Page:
Cohort study of postural sway and low back pain: the Copenhagen City Heart Study

Anja Lykke Madsen*, Finn Gyntelberg, Jacob Louis Marott, Peter Schnohr, Jens Astrup

*Corresponding author for this work


PURPOSE: Low back pain is a significant health problem with a high prevalence. Studies of smaller cohorts of low back pain patients have indicated increased body sway. The present paper tests the hypothesis of an association between low back pain and postural sway in a large randomly selected population.

METHODS: The current study used the fifth examination (2011-2015) of The Copenhagen City Heart Study where 4543 participated. The participants answered a self-administered questionnaire regarding pain, physical activity, smoking, alcohol consumption, education, and other lifestyle factors. Measurement of postural body sway was performed using the CATSYS system.

RESULTS: Totally 1134 participants (25%) reported to have low back pain. Subjects with low back pain had higher sway area and sway velocity than subjects without.

CONCLUSION: When using multivariate statistical analysis, confounding factors such as male gender, higher age, larger body height, low education level, smoking, and low activity level explained the association between low back pain and postural sway.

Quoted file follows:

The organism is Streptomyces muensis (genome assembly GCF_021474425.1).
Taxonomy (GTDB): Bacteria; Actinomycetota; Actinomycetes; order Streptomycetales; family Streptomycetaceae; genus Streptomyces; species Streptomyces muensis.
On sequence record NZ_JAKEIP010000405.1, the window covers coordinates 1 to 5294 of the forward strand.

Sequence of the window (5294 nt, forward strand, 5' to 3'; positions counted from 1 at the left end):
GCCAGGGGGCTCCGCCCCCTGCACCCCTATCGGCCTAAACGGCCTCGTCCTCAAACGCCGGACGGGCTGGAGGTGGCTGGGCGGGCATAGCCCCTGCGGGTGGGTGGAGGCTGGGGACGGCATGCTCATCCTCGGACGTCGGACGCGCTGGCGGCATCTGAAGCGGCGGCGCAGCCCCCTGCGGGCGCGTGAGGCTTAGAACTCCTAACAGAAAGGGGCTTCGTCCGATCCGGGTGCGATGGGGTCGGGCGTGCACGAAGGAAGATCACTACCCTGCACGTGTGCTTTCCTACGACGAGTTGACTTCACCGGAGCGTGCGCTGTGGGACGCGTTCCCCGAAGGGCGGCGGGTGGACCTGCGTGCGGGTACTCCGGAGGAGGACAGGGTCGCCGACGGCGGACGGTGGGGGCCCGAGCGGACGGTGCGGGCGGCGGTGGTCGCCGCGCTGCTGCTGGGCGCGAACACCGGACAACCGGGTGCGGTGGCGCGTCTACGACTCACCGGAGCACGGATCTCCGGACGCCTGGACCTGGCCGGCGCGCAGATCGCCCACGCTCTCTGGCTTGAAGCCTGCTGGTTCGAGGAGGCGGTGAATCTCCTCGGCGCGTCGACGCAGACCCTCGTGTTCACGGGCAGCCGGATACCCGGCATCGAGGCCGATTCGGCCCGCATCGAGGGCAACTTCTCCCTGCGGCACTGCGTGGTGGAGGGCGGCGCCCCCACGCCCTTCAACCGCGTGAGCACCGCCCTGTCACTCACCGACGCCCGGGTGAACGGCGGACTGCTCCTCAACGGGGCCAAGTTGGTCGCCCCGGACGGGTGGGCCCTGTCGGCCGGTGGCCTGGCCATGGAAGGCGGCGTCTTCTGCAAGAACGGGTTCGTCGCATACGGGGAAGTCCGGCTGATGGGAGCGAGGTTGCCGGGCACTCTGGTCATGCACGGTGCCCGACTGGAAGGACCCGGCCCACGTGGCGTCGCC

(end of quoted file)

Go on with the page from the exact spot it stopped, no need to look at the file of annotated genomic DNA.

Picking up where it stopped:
Original languageEnglish
JournalEuropean spine journal : official publication of the European Spine Society, the European Spinal Deformity Society, and the European Section of the Cervical Spine Research Society
Issue number12
Pages (from-to)4390-4396
Number of pages7
Publication statusPublished - Dec 2023


  • Cohort Studies
  • Humans
  • Low Back Pain/epidemiology
  • Male
  • Postural Balance
  • Posture
  • Surveys and Questionnaires


Dive into the research topics of 'Cohort study of postural sway and low back pain: the Copenhagen City Heart Study'. Together they form a unique fingerprint.

Cite this